Guest Post | After The Storm: 5 Things I Learned in Heartbreak Recovery
This week's post is from the talented Laneshia Lamb! Laneshia and I instantly connected through a Writer's Group in Ashley Coleman's Write Laugh Dream after I read of her posts. Read that post here. I love how invested in self growth Laneshia is + I'm totally confident you guys will love her too! Here she is...
Resilient is such a strong + beautiful word until it describes what you need to be. Then it becomes a journey, seemingly out of reach. It’s like bathing suit season when you’ve been eating doughnuts all winter, or a clean house when you’ve done nothing all day. It literally becomes everything you want minus the work you don’t want to do to get there. And, why is the task so daunting, because we have to face ourselves. We have to face our failures, our insecurities + in a lot of cases our unanswered prayers.
I have found myself here before, usually after I have loved incredibly hard + for whatever reason a stop sign appears before my beating heart, with little to no time for me stop. As you can imagine, I crash, hard + my heart breaks. During this time I feel everything. The wind seems to be a little colder, the air a little drier, my commute a little longer + life in general bleaker. It’s easy to allow myself to be engulfed by everything that’s happening around me + at that point I want easy because life just became hard. I remember times when I did just that; I settled for the easy road. The results of my decision were buried emotions, unaddressed situations of my past, a gray hair or two + the overcompensation for my hurt. Not pretty. It wasn’t until I decided to take a long hard look at myself that I realized something wasn’t right. My paranoia, my inability to trust, the fact that I couldn’t relax, it all lead back to my choice of the easy road. I hadn’t dealt with anything but it sure was dealing with me.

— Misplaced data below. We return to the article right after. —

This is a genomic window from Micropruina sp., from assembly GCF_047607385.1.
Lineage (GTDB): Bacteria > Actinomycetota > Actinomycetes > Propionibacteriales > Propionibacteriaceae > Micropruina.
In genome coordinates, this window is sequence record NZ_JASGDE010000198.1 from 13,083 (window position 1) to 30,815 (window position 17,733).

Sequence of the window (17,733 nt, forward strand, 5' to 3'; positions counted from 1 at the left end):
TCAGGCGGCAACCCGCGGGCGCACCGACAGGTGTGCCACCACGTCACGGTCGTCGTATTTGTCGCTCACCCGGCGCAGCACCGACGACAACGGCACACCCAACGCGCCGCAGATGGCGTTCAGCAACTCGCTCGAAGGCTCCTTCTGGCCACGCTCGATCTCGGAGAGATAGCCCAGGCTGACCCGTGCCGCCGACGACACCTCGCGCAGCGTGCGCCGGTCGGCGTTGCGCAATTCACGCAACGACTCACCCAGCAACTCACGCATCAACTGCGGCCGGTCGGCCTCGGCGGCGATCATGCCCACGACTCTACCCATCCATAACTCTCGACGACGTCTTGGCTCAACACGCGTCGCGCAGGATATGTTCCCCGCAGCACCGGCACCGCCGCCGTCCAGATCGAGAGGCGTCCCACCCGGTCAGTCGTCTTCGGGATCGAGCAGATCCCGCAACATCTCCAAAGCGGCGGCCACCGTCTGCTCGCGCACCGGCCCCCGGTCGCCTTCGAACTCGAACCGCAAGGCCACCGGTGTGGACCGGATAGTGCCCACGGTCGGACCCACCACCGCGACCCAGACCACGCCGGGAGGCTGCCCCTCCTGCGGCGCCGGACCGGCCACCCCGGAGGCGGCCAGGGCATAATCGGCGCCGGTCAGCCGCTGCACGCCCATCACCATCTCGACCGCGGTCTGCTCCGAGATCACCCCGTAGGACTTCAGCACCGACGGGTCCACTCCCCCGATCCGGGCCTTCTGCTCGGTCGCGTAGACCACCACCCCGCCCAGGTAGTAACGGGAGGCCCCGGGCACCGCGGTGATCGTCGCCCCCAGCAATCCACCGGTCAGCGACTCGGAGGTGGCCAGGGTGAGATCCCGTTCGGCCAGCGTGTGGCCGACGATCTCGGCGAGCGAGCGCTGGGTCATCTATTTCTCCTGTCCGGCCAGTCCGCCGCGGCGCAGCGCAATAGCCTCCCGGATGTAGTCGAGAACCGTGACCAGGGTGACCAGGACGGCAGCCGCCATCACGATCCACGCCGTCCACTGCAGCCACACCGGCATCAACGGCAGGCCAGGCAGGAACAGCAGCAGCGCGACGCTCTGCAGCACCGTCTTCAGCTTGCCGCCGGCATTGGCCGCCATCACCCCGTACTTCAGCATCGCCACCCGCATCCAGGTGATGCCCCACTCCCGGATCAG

Once I accepted that there was an issue, I started my path to Self Discovery. Along the way I found there were 5 consistencies amid by heartbreaks.
I accepted all of the blame for the heartbreak.
I internalized the heartbreak as an indication that something was wrong with me.
I allowed my mistrust for others to impact my ability to trust myself.
I gave up my power.
I made myself a victim, often times, unnecessarily.
| Accepted Blame | I accepted the blame, even if I hadn’t done anything wrong. I would take it as a means to hurry the reconciliation. This didn’t help the situation, even if it did lessen the time between heartbreak to makeup, because I wasn’t living in truth. The situation would always reoccur because I created a pattern of “acceptance” for unacceptable behavior.
| Internalization | I thought something was wrong with me, either I was too much of something or not enough. This is never good because you go into future relationships trying to change who you are as a result of how you feel another viewed you, who you aren’t even with. I had to learn to just let it go, we didn’t work + that’s fine. Another’s inability to see my light should never affect how bright it shines.
| Self Trust | I had chosen to love someone who didn’t return the love the way I needed them to, obviously something was wrong with my decision making skills, right? That’s what I thought. Not realizing that in a lot of cases we can’t control who we develop feelings for + we control even less what they choose to do while they have our feelings.
| My Power | I allowed myself to shrink after heartbreak. I would shy away from my emotions + my sensitivity, thinking that “being hard” would make love easier. It didn’t. I was made soft + emotion-filled for a reason, just because a relationship failed doesn’t mean I needed to change what made me, me. That was my power + mine alone.
| Victim | I took my baggage with me, making myself a victim in unwarranted situations. I was paranoid + attempting to avoid hurt at all cost. At the time it didn’t matter that the cost was literally my sanity. I ended creating arguments that were really about how I felt in a previous relationship; my feelings had nothing to do with where I was. I was an unnecessary victim.
Coming to terms with how I responded after heartbreak was essential to my recovery + my ability to be resilient. I needed to go through the process of self discovery in order to (1) repair, (2) rebuild + (3) reform. Facing yourself head on after heartbreak is difficult but it’s essential. Otherwise, it’s like an infection that hasn’t been treated. It will spread until it infects everything.
Take the time to love on yourself after the storm; there is a rainbow on the other side.